The interim superintendent of the Los Angeles Unified School District, Ramon Cortines, wants to reverse course from his predecessor, John Deasy, and spend $22 million in bond money for over 20,000 iPads , reviving a canceled contract with Apple and Pearson. Deasy had canceled the contract in August when information surfaced that his office had ties with Pearson executives. He resigned in October.
Mark Hovatter, chief facilities executive for LAUSD, defended Cortines’ decision, asserting that the cancellation only applied to “instructional” iPads that included the Pearson software. KPCC reports that Hovatter added that the contract could be resurrected, saying, “There was no need to cancel the contract. We believe we got the best value.”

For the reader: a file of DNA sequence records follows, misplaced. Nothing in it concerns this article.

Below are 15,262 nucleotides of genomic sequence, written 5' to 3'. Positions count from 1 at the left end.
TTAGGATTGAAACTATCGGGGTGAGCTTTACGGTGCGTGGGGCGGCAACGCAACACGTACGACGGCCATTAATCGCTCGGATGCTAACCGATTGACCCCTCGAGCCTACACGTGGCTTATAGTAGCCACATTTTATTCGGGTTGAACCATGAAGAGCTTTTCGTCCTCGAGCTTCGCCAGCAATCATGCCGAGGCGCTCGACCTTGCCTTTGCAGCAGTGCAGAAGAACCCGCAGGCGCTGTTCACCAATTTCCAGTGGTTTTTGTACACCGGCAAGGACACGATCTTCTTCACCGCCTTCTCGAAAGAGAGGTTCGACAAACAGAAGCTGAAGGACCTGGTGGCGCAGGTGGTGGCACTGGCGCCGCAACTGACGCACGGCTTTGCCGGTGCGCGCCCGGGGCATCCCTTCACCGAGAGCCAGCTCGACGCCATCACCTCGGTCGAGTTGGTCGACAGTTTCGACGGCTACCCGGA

The original June 2013 contract called for LAUSD to buy 650,000 iPads at a cost of $700 each. The iPads would use K-12 software from Pearson. LAUSD later got Apple to bring the price down to $504 when the district eschewed the Pearson software. But when testing during the 2013-2014 school year occurred, Deasy admitted there were not enough iPads for the students.
Ultimately, only 45,000 iPads were bought, leaving only 15% of LAUSD students with iPads. There were other problems, too; many students could not get online or were uncomfortable with the keyboards. Some iPads would not turn on.
In order for Cortines’ proposal to succeed, LAUSD’s Bond Oversight Committee must approve it, and then the school board must also give their approval.
Cotrines’ purchase request reportedly states that the iPads would “prepare students to master Common Core State Standards, facilitate students’ proficient use of digital learning technology, equip educators with tools to advance student learning in the classroom and further close the digital divide.”